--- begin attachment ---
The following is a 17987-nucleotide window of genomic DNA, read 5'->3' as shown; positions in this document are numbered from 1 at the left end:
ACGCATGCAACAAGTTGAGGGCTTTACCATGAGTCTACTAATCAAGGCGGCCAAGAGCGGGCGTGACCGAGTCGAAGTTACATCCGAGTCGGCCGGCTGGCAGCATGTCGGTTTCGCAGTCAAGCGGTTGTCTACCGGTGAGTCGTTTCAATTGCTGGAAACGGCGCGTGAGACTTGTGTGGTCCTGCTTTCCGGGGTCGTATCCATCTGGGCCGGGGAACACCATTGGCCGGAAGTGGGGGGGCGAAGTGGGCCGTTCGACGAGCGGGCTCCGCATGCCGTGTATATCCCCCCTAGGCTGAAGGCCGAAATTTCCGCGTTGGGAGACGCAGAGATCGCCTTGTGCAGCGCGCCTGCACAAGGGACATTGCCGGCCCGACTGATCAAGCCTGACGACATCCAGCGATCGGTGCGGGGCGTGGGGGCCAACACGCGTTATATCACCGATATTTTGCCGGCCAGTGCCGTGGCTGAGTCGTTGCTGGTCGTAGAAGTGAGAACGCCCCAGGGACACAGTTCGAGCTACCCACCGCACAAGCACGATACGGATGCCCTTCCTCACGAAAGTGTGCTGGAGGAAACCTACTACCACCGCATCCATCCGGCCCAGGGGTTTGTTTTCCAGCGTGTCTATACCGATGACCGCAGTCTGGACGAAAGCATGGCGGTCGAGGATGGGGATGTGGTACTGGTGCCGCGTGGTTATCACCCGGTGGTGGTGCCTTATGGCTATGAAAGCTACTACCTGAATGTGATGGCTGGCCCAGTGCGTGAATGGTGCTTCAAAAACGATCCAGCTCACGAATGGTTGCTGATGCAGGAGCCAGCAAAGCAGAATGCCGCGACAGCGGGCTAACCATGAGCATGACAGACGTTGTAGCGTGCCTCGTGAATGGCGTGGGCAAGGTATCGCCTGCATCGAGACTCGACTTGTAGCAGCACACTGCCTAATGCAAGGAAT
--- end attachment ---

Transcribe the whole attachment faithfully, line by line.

The following is a 17987-nucleotide window of genomic DNA, read 5'->3' as shown; positions in this document are numbered from 1 at the left end:
ACGCATGCAACAAGTTGAGGGCTTTACCATGAGTCTACTAATCAAGGCGGCCAAGAGCGGGCGTGACCGAGTCGAAGTTACATCCGAGTCGGCCGGCTGGCAGCATGTCGGTTTCGCAGTCAAGCGGTTGTCTACCGGTGAGTCGTTTCAATTGCTGGAAACGGCGCGTGAGACTTGTGTGGTCCTGCTTTCCGGGGTCGTATCCATCTGGGCCGGGGAACACCATTGGCCGGAAGTGGGGGGGCGAAGTGGGCCGTTCGACGAGCGGGCTCCGCATGCCGTGTATATCCCCCCTAGGCTGAAGGCCGAAATTTCCGCGTTGGGAGACGCAGAGATCGCCTTGTGCAGCGCGCCTGCACAAGGGACATTGCCGGCCCGACTGATCAAGCCTGACGACATCCAGCGATCGGTGCGGGGCGTGGGGGCCAACACGCGTTATATCACCGATATTTTGCCGGCCAGTGCCGTGGCTGAGTCGTTGCTGGTCGTAGAAGTGAGAACGCCCCAGGGACACAGTTCGAGCTACCCACCGCACAAGCACGATACGGATGCCCTTCCTCACGAAAGTGTGCTGGAGGAAACCTACTACCACCGCATCCATCCGGCCCAGGGGTTTGTTTTCCAGCGTGTCTATACCGATGACCGCAGTCTGGACGAAAGCATGGCGGTCGAGGATGGGGATGTGGTACTGGTGCCGCGTGGTTATCACCCGGTGGTGGTGCCTTATGGCTATGAAAGCTACTACCTGAATGTGATGGCTGGCCCAGTGCGTGAATGGTGCTTCAAAAACGATCCAGCTCACGAATGGTTGCTGATGCAGGAGCCAGCAAAGCAGAATGCCGCGACAGCGGGCTAACCATGAGCATGACAGACGTTGTAGCGTGCCTCGTGAATGGCGTGGGCAAGGTATCGCCTGCATCGAGACTCGACTTGTAGCAGCACACTGCCTAATGCAAGGAAT